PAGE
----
Tag Archive for conference

Medina, Zhao, and Banks: the PNAIS Fall Educators Conference

This past Friday, Catlin Gabel hosted the PNAIS Fall Educators Conference, a one-day event featuring three keynote speakers, over 20 school-led breakout sessions, and about 600 attendees. The conference planning committee did a tremendous job in securing three distinguished speakers who addressed the conference theme of multicultural education from very different perspectives.

Molecular biologist Dr. John Medina made two very pointed arguments: brain research does not inform education at all; brain research has some very specific recommendations for education. It was refreshing to hear a keynote speaker not overstate the implications of his own research. Medina emphasized the idea that each learner is unique, and teachers must have the capacity to detect what each learners needs in order to be most effective. He named this skill “theory of mind,” also known as empathy, and asserted both that we can assess and train teachers for this skill.

Dr. Yong Zhao, professor of education, challenged the notion that American education is behind that of other nations such as Singapore, Sweden, China, and India. Although these countries do test better in math and science, they fall short in teaching creativity and entrepreneurship. Each of these countries is attempting to make their education system more like that of the United States by creating more free time for students and increasing elective course choices. Though I appreciated Dr. Zhao’s counterexamples, I found that he glossed over the unacceptable achievement gap in the U.S. and the role of economic and military power in the continued global dominance of the U.S. creative class. In this way, he fell into the same trap as most politicians and major press outlets, focusing on global competitiveness at the expense of other purposes of education, such as democracy and equity of opportunity. Dr. Zhao mentioned that he is moving with his family to Portland, so perhaps we will see more of him in the coming years! (Update: Dr. Zhao is keynoting at NCCE next year.)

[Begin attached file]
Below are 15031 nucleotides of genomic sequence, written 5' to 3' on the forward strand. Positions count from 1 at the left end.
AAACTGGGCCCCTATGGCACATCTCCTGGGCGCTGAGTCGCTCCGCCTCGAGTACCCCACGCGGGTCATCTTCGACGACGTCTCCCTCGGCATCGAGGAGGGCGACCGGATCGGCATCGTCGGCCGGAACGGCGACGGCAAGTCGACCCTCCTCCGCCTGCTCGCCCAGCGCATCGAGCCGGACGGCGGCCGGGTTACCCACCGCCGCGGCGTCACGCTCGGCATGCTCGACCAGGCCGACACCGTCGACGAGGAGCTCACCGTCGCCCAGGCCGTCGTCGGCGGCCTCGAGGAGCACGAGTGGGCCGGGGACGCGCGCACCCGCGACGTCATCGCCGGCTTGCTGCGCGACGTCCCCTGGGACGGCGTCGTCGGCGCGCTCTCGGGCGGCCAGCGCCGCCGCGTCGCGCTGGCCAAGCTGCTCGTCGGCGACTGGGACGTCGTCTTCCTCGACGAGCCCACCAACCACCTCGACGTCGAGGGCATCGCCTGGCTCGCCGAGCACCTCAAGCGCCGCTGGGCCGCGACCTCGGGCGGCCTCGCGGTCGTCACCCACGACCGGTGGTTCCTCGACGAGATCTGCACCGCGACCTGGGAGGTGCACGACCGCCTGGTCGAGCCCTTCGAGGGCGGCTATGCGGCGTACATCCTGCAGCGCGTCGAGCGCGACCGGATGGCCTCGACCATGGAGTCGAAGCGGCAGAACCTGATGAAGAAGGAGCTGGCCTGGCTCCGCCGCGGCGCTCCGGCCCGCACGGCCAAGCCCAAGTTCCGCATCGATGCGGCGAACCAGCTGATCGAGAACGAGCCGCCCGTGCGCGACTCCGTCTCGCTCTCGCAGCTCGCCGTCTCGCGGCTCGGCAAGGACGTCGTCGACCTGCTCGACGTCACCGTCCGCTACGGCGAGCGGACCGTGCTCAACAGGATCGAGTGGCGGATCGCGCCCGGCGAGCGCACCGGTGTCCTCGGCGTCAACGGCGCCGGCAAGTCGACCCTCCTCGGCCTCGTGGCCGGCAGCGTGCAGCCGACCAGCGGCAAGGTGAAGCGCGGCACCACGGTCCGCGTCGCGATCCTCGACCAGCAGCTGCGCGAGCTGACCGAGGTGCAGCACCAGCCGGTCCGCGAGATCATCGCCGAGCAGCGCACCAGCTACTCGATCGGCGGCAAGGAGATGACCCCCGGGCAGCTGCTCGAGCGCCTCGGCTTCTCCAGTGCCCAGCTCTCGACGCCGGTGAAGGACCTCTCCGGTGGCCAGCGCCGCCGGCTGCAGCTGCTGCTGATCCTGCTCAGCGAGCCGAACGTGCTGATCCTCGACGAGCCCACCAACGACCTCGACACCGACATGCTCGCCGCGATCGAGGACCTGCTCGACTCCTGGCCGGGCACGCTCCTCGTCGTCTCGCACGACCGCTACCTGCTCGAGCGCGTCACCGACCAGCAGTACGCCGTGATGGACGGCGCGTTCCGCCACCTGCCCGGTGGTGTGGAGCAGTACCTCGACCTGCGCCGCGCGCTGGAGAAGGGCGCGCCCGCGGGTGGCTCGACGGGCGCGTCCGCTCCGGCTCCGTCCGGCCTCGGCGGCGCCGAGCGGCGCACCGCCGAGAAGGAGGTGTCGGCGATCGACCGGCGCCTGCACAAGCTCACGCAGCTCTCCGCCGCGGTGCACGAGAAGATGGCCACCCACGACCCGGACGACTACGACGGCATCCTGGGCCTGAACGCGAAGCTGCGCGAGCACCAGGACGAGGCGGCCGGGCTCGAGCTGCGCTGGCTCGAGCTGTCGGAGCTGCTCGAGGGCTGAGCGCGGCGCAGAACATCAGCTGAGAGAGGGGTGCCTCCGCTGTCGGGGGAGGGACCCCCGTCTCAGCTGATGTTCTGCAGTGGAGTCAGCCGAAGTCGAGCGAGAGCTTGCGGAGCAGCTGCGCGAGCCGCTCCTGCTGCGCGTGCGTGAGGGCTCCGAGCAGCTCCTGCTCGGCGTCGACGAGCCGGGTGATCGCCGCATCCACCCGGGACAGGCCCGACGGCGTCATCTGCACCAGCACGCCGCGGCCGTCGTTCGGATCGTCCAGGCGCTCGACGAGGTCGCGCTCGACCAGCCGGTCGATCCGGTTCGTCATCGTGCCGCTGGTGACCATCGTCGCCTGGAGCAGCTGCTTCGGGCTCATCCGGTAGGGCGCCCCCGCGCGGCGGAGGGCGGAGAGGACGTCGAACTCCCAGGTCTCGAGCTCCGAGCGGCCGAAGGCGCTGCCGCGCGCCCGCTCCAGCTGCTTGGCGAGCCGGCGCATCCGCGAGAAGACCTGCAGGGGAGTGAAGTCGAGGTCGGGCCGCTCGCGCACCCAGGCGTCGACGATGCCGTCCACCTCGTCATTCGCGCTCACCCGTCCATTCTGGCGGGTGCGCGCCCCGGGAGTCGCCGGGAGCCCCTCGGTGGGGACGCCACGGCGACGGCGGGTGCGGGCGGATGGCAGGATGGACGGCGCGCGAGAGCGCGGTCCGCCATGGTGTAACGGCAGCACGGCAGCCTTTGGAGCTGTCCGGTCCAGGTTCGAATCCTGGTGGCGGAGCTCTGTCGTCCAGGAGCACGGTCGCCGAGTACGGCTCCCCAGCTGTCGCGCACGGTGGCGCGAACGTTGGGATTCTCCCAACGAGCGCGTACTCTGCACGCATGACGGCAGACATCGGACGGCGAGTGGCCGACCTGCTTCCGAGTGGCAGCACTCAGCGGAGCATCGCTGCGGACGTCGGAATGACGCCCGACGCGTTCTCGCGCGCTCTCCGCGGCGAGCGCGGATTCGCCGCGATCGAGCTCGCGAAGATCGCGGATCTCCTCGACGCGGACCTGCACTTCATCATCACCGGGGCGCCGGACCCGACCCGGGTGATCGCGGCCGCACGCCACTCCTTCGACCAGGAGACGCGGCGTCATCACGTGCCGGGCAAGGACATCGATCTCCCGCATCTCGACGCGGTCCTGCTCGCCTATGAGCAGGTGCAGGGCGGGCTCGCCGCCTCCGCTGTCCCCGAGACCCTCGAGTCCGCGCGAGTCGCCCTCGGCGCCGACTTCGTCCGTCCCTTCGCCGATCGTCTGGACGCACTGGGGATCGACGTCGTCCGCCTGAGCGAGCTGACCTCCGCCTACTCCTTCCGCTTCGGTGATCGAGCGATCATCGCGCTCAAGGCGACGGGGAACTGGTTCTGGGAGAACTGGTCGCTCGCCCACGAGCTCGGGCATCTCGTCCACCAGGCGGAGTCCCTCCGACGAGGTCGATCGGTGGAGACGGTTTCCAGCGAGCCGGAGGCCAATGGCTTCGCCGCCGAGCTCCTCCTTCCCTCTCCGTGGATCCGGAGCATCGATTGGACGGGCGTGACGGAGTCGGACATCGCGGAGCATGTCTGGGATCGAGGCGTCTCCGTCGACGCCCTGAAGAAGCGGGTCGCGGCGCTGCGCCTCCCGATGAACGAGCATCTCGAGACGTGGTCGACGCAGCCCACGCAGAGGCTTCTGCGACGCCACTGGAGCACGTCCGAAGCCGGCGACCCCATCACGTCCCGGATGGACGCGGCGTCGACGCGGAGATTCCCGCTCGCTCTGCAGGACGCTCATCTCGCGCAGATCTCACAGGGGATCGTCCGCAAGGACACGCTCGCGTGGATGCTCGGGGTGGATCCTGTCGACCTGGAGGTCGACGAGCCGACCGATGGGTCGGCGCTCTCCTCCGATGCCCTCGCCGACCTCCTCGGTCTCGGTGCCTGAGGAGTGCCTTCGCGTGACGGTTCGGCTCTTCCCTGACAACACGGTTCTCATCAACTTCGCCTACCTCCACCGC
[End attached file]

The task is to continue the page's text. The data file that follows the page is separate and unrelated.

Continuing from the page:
Dr. James Banks, professor of diversity studies, presented a powerful retrospective of the history of multicultural education in the United States, explaining how assimilation did not work well for immigrants of color, how the loss of culture leads to a vacuum that many seek to fill, and how reports of the death of the nation state are likely premature. He reinforced the critical importance of teaching alternative perspectives on historical events and supporting students of color as they navigate U.S. culture and its educational system.

The speakers reinforced ideas that I have worked to implement in schools for years. Teachers by and large still struggle to work with the variety of learners present in their classrooms. Only a few truly integrate heterogeneous group teaching strategies as a core feature of their instructional techniques. Too often for their reputations, independent schools offer insufficient expertise in broadly-used teaching techniques, such as optimal group sizes for activity types, multi-modal instruction, previewing, and formative assessment. Heavy reliance on tutors and the departures of some students who don’t perform sufficiently well indicate how some school programs do not meet the needs of all of the leaners that they admit.